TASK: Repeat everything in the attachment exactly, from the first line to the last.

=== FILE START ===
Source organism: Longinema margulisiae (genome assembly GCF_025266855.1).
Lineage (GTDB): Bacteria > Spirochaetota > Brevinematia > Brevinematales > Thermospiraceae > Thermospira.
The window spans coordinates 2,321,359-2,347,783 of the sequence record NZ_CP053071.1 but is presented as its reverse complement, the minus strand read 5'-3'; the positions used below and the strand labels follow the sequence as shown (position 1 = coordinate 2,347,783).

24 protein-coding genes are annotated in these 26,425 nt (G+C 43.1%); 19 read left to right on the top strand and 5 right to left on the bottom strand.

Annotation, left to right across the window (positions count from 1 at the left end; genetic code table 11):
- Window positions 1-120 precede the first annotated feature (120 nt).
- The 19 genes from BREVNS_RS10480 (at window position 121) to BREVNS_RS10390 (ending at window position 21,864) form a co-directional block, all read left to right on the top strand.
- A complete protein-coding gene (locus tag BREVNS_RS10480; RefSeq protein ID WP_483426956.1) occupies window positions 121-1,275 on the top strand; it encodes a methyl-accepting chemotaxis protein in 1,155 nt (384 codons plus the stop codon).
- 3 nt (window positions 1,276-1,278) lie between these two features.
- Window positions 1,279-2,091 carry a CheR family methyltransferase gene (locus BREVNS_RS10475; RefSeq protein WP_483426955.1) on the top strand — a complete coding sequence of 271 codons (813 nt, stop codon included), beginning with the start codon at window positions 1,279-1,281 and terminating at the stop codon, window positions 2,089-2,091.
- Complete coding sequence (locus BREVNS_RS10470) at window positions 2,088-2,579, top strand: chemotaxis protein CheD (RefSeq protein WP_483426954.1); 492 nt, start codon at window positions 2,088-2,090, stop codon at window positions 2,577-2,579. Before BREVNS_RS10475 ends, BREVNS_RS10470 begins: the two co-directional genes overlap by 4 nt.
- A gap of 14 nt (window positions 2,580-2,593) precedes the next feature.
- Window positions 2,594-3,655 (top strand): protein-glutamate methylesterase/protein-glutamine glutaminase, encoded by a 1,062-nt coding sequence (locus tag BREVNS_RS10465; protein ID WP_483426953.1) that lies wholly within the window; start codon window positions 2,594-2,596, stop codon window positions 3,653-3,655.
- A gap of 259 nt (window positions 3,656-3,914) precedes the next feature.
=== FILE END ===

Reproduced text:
Source organism: Longinema margulisiae (genome assembly GCF_025266855.1).
Lineage (GTDB): Bacteria > Spirochaetota > Brevinematia > Brevinematales > Thermospiraceae > Thermospira.
The window spans coordinates 2,321,359-2,347,783 of the sequence record NZ_CP053071.1 but is presented as its reverse complement, the minus strand read 5'-3'; the positions used below and the strand labels follow the sequence as shown (position 1 = coordinate 2,347,783).

24 protein-coding genes are annotated in these 26,425 nt (G+C 43.1%); 19 read left to right on the top strand and 5 right to left on the bottom strand.

Annotation, left to right across the window (positions count from 1 at the left end; genetic code table 11):
- Window positions 1-120 precede the first annotated feature (120 nt).
- The 19 genes from BREVNS_RS10480 (at window position 121) to BREVNS_RS10390 (ending at window position 21,864) form a co-directional block, all read left to right on the top strand.
- A complete protein-coding gene (locus tag BREVNS_RS10480; RefSeq protein ID WP_483426956.1) occupies window positions 121-1,275 on the top strand; it encodes a methyl-accepting chemotaxis protein in 1,155 nt (384 codons plus the stop codon).
- 3 nt (window positions 1,276-1,278) lie between these two features.
- Window positions 1,279-2,091 carry a CheR family methyltransferase gene (locus BREVNS_RS10475; RefSeq protein WP_483426955.1) on the top strand — a complete coding sequence of 271 codons (813 nt, stop codon included), beginning with the start codon at window positions 1,279-1,281 and terminating at the stop codon, window positions 2,089-2,091.
- Complete coding sequence (locus BREVNS_RS10470) at window positions 2,088-2,579, top strand: chemotaxis protein CheD (RefSeq protein WP_483426954.1); 492 nt, start codon at window positions 2,088-2,090, stop codon at window positions 2,577-2,579. Before BREVNS_RS10475 ends, BREVNS_RS10470 begins: the two co-directional genes overlap by 4 nt.
- A gap of 14 nt (window positions 2,580-2,593) precedes the next feature.
- Window positions 2,594-3,655 (top strand): protein-glutamate methylesterase/protein-glutamine glutaminase, encoded by a 1,062-nt coding sequence (locus tag BREVNS_RS10465; protein ID WP_483426953.1) that lies wholly within the window; start codon window positions 2,594-2,596, stop codon window positions 3,653-3,655.
- A gap of 259 nt (window positions 3,656-3,914) precedes the next feature.